# Note 3 - Subtraction Game

## Table of Contents

## Recap

- Combinatorial Games: 2 players with turns, complete information. Each player has the same set of moves, and there is no randomness. There are no ties.
- \(x \in X\) is called
**terminal**if \(F(x) = \emptyset\). - Normal Play: Player on whose turn is faced with a terminal position loses.
- Misère Play: Player on terminal position wins.

## Combinatorial Game Analysis

To analyze a game, we classify all positions as \(P\) or \(N\) as follows:

- \(P\): one from where the
*previous player*can guarantee a victory. Note that this means we assume optimal play from both players. - \(N\): one from where the
*next player*can guarantee a victory.

Under Normal Play, *all terminal positions are P positions*. Conversely, under Misère Play, *all terminal positions are N positions*.

## Subtraction Games

These are the simplest take-away games. The game begins with \(n\) chips. On your turn, you take away \(k\) chips from the pile, where \(k \in \textrm{ subtraction set } S\).

### Example

Let us analyze the set \(S = \{1, 2, 3\}\).

x | 0 | 1 | 2 | 3 | 4 | 5 | 6 | 7 | 8 | 9 | 10 |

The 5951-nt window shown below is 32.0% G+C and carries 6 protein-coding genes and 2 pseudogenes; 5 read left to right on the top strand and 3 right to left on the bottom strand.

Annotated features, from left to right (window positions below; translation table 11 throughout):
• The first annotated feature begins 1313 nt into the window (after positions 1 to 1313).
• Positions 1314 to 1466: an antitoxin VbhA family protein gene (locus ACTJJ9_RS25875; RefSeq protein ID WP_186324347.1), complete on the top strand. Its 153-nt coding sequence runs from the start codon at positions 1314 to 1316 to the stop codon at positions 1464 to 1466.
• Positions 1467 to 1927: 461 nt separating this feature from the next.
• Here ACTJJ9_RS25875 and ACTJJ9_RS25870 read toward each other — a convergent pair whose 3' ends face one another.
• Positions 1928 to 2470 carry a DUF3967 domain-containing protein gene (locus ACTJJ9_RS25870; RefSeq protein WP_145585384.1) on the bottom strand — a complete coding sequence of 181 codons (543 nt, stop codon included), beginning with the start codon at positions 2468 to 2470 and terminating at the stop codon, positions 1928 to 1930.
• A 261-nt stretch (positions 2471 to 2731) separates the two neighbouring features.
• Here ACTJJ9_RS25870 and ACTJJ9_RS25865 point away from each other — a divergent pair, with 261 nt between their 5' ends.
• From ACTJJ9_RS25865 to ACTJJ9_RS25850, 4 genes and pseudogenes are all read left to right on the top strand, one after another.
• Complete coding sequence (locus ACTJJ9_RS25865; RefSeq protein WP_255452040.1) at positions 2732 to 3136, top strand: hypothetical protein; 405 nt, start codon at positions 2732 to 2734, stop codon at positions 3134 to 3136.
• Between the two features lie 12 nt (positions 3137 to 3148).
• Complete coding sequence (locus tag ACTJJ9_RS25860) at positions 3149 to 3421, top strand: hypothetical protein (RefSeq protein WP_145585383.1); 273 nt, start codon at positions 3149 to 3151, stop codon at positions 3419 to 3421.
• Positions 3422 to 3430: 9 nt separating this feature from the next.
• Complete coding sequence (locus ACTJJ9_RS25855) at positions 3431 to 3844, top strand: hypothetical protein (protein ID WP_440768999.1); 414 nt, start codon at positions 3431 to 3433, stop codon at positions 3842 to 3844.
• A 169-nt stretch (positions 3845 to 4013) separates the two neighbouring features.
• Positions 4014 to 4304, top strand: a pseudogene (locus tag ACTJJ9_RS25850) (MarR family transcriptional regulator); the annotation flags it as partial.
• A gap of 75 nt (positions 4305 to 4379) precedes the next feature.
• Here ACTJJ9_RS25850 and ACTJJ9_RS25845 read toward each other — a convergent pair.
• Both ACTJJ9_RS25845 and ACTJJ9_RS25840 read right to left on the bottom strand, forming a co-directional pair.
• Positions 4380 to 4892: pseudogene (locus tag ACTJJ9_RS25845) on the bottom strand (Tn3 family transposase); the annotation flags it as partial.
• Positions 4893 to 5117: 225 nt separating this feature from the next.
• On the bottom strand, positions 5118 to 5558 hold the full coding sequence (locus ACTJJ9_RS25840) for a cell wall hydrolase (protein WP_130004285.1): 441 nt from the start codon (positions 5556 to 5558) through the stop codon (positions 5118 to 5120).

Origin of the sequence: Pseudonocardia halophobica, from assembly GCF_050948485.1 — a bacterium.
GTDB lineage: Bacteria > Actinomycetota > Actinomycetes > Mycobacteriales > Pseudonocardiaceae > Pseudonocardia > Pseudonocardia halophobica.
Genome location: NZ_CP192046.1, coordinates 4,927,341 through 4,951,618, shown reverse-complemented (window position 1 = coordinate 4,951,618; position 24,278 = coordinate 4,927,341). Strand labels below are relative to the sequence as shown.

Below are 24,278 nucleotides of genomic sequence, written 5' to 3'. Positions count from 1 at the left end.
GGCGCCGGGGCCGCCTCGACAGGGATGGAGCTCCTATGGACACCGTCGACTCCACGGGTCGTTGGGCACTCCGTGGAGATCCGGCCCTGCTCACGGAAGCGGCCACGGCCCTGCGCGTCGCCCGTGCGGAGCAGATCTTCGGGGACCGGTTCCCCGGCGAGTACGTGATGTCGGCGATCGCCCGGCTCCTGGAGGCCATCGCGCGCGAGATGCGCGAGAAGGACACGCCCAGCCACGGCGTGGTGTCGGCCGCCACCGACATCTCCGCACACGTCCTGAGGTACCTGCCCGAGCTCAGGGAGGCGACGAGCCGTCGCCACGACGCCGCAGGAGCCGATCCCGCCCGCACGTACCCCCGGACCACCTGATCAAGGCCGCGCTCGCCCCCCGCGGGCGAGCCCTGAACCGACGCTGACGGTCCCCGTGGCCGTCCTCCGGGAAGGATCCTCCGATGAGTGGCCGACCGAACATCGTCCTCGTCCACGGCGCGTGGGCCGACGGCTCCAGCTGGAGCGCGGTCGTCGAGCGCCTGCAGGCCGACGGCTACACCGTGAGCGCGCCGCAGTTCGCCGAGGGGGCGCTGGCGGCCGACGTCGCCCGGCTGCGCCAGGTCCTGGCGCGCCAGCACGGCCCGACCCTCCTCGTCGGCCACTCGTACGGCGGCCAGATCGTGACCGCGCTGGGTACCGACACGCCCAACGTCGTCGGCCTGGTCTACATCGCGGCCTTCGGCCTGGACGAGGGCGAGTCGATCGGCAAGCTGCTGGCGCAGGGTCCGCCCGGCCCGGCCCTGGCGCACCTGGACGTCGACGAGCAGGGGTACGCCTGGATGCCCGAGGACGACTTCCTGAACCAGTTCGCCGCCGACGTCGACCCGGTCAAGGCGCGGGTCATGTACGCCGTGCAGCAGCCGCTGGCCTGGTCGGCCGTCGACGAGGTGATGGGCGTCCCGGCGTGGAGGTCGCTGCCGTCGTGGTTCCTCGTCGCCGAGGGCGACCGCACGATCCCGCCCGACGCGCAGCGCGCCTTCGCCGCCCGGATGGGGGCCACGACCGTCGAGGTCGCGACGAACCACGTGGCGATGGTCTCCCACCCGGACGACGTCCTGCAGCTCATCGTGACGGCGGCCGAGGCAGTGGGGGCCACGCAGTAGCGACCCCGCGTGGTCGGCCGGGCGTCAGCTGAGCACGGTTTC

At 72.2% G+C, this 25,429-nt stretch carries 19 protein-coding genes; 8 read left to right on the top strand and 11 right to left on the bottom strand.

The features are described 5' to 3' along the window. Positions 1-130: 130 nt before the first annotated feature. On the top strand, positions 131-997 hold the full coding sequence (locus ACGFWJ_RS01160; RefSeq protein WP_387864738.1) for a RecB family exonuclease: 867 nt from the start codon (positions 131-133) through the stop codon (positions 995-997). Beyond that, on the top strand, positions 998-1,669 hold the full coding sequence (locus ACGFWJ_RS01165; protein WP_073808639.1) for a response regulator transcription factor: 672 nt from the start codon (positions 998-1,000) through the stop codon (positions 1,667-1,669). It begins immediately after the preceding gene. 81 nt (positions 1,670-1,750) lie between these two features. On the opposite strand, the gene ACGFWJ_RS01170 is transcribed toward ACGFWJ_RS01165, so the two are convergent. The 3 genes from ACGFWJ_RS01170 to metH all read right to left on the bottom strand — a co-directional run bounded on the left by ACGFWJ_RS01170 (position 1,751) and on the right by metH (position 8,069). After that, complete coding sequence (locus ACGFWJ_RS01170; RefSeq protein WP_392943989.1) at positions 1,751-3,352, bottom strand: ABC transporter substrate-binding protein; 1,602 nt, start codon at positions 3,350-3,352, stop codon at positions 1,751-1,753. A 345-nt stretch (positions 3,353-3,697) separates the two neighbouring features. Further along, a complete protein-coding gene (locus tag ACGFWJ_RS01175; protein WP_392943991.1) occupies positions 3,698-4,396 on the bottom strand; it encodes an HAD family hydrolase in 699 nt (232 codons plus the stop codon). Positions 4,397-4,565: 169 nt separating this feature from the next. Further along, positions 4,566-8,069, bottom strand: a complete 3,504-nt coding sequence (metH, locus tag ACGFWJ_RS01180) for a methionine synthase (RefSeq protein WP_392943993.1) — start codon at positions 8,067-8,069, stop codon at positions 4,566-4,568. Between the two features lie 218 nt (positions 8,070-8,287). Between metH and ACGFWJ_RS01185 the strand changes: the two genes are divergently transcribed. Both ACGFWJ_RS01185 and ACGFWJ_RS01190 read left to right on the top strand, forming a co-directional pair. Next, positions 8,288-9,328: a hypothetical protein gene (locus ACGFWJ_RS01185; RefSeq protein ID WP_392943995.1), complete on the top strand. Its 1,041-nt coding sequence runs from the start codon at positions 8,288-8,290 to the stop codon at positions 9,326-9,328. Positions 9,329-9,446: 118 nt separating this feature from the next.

F(x) | \(\emptyset\) | \(\{0\}\) | \(\{0, 1\}\) | \(\{0, 1, 2\}\) | \(\{1, 2, 3\}\) | \(\{2, 3, 4\}\) | \(\{3, 4, 5\}\) | \(\{4, 5, 6\}\) | \(\{5, 6, 7\}\) | \(\{6, 7, 8\}\) | \(\{7, 8, 9\}\) |

P/N | P | N | N | N | P | N | N | N | P | N | N |

An observation: A position \(x\) is a \(P\) position if \(x\) is divisible by \(4\).

This leads us to formulate the following hypothesis:

### Proof by induction

We first note that \(\forall x \in \mathbb{Z}^+, x = 4k, 4k + 1, 4k + 2, 4k + 3\).

Assume that our inductive hypothesis is true \(\forall k,\ 0 \leq k < n\) .

We show that it is true for \(m=n+1\).

Recall that we defined the following sets:

Claim: Every \(x \in X\) is in \(P \cup N\), and \(P \cap N = \emptyset\). Read the proof of this in Theorem 1.1.5 in KP.

A winning strategy is a set of moves from \(x\) that can guarantee a win.

## Graphs

A graph is defined as \(G = (V,E)\), where \(V\) is a set of vertices and \(E\) is a set of edges connecting the vertices. We can define a graph on our state space, which (upon inspection) is a DAG since all states can only transition into smaller states.

### A Recursive Algorithm to Label Positions

(Ferguson) Recursive Algorithm to Label Positions:

- Label all the terminal positions as \(P\).
- Label each position that has an edge to a \(P\)-position as \(N\).
- If a position is not labeled yet, then check the edges. If there exists at least one edge to a \(P\)-position, label this position \(N\). Otherwise all edges lead to \(N\)-positions, so we label this position \(P\).

## Homework

Analyze \(S={1,3,4}\), and give a general rule.

## Chomp

Invented by David Gale. Related to divisor game (Frederik Schuh). Chomp.